Conversation Left Overs: Ethics of Gamers

This week’s leftovers have gamers pondering the justice or injustice of it all. For the past few weeks, Jester over at Jester’s Trek has sparked some great discussion about whether player behavior in Eve is ethical and, equally important, if it’s hurting the game. I highly recommend reading the article and all of the comments in each. The comments is where most of the interesting responses to this question can be found.

Eve Online SSOne side discussion that didn’t emerge, but which I think is even more interesting, is the idea that this new player paid for over $1600 USD in gear. But what makes a player spend this much on a game they don’t understand?

Imagine this: You’re looking for a virtual world to entertain you on the evenings (an MMO for all intents and purposes; we entered the VR phase of gaming pretty much with advent of the internet). Your ultimate fantasy land is somewhere in the deep reaches of outerspace. You find Eve and not only is this the most beautiful game you’ve ever experienced, but it’s got features that, even though you don’t understand them, you just know it clicks with you. You find out that getting to the shiny ships takes months and even years. You’ve got money to throw away and the game will let you skip over the boring part and jump right into your dream ship. You shell out the money, feeling confident that this virtual world will be your simulation of choice for years to come.

Spending hundreds of dollars, in this context, seems like a pretty good investment — if you view it as the purchase of a fantasy, and not a game. And people purchase fantasies DAILY. While gamers like me still view Eve as “just a game”, I think we’re already entering an age where online games are seen as virtual reality gateways, where people increasingly want to invest their time and money into worlds that satisfy their sense of belonging. I don’t know which is scarier: that people are decreasingly finding that sense of belonging in the real world, or that MMOs are becoming increasingly an indulgence for the rich only. Would you spend $1600 on a virtual simulation that offered you the experience of your personal choice? On the other hand, treating a fellow gamer like this is pretty criminal in my opinion. This idea that he “deserves” it has the nasty, egotistical implication that those players had a right to dish out the deserts. Dispicable you, indeed, Eve’ers.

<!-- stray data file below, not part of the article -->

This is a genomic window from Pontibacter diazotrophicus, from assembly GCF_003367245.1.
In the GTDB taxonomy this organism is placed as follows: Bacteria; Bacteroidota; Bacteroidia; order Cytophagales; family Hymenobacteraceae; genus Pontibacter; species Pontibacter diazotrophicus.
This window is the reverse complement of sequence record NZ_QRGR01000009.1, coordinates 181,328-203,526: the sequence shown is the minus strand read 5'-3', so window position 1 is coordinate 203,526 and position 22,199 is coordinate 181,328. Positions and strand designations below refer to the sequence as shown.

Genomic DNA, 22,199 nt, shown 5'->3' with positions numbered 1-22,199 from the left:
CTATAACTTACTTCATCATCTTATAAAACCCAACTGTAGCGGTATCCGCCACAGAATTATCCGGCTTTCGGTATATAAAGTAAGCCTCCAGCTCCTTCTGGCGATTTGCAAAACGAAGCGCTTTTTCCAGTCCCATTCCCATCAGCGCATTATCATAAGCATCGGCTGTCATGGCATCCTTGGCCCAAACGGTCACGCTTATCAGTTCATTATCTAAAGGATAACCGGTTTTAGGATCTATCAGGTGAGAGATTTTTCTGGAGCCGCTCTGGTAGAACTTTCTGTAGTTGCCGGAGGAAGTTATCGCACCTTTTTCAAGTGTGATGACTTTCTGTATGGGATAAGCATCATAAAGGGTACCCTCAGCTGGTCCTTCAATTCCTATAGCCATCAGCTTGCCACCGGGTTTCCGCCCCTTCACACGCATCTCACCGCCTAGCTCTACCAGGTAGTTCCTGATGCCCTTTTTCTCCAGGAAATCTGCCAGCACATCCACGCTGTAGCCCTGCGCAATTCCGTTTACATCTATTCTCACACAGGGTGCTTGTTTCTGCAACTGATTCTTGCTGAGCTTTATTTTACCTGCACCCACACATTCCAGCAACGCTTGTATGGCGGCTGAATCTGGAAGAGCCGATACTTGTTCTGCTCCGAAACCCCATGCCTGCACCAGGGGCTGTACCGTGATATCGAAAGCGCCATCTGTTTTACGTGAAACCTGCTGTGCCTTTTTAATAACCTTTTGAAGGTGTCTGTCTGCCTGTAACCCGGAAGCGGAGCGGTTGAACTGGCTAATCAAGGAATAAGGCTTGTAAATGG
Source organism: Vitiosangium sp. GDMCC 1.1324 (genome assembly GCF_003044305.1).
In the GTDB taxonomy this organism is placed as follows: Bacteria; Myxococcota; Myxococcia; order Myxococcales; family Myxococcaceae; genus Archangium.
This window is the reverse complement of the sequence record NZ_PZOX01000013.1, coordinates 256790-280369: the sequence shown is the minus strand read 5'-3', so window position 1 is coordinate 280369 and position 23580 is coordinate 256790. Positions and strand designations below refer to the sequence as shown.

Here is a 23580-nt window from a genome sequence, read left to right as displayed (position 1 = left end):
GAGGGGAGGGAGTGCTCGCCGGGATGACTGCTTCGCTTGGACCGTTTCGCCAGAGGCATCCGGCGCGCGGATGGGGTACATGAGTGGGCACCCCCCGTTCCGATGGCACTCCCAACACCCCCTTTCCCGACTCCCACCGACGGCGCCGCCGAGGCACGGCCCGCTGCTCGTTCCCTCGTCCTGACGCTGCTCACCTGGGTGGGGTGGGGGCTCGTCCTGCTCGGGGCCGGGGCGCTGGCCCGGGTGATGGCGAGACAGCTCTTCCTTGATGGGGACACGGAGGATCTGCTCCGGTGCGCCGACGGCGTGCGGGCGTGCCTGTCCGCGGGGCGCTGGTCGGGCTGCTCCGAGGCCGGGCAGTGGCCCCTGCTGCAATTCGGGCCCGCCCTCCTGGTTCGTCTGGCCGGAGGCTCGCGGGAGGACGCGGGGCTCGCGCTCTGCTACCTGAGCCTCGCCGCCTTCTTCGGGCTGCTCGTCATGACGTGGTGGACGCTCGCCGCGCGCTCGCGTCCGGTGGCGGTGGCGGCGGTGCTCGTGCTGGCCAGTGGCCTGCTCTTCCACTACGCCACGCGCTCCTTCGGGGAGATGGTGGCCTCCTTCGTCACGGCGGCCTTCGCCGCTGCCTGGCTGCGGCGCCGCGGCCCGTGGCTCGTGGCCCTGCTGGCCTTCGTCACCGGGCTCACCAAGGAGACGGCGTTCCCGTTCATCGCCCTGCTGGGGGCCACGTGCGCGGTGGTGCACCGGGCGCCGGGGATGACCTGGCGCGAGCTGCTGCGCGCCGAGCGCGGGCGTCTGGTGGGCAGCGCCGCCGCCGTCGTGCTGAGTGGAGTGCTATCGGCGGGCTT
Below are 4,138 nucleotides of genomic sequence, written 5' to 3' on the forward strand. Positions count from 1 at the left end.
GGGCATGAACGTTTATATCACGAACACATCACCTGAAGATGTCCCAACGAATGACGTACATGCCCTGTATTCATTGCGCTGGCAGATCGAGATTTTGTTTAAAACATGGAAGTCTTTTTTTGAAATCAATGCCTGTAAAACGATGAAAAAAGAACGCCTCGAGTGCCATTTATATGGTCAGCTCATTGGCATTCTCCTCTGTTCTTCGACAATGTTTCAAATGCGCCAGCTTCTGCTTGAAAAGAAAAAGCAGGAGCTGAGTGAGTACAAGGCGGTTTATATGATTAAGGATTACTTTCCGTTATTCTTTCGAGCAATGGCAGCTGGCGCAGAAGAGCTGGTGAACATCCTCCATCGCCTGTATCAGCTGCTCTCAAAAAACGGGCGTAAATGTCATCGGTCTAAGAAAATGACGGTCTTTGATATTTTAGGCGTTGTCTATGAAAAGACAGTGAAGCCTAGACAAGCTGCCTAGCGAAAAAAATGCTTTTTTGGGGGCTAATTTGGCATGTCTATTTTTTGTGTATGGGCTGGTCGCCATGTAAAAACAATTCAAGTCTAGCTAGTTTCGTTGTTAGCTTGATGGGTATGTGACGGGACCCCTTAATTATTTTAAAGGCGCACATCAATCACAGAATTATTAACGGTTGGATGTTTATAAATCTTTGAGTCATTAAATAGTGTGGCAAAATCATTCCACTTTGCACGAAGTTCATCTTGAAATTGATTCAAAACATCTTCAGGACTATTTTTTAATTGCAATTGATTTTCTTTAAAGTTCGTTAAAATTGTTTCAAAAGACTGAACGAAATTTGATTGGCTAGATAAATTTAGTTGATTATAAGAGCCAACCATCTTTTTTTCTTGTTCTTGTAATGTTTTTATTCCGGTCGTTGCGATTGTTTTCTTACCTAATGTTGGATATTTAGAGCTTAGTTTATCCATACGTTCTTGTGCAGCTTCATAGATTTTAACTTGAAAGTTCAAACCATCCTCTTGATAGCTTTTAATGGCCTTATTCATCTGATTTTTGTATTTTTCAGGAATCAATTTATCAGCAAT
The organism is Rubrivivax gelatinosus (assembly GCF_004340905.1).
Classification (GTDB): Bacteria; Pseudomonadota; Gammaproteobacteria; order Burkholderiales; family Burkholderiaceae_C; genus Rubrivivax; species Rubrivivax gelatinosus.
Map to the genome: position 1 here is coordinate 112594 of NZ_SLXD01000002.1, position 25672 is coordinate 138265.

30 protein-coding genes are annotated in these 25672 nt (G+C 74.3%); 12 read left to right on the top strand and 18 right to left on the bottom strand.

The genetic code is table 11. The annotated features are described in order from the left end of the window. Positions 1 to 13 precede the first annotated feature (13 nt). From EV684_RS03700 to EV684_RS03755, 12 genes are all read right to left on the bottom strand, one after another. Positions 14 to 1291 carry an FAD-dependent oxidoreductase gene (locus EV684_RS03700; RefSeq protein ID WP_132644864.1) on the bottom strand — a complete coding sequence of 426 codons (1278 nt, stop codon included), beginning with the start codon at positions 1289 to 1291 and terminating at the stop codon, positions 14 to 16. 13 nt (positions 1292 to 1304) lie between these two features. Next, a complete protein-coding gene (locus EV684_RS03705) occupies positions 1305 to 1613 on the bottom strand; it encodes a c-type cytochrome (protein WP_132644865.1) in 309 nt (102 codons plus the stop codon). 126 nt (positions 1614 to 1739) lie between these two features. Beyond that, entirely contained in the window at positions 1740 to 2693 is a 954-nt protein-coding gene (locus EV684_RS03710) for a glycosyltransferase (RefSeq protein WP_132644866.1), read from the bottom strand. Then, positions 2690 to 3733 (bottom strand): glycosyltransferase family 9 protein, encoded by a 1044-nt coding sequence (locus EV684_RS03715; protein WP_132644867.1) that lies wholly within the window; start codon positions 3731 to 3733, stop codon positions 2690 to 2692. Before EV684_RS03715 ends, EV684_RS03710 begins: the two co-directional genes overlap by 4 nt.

The Penis as a Weapon

RustLogo-BlockI wanted to write about this at the time that it happened, but better late than never. Rust, an open world survival game, recently had a band of players running around naked calling themselves the Penis Brothers. Inside the game, these players record themselves chasing down individuals, stopping them, and giving them a choice: join the brotherhood or die. To join, the player they chased has to strip naked and endure simulated gang rape. Just slightly raises a question of ethics among gamers. Where is the bar for behavior? Is there no standard we strive for in the community? What do you think of this?

Scree Tags: #ethics #rapeculture #gamertalk

3 thoughts on “Conversation Left Overs: Ethics of Gamers

    • That’s almost apalling (the link). The thing is, i really want to see more mature themes in games. Castration may have a place. But these things are used as PLOYS, I don’t get it. They take these things and do the worst possible execution because those designer seem to think game = make it dumb so it can be played in 10 hours.

  1. Pingback: Good Gamer, Bad Gamer | Contains Moderate Peril

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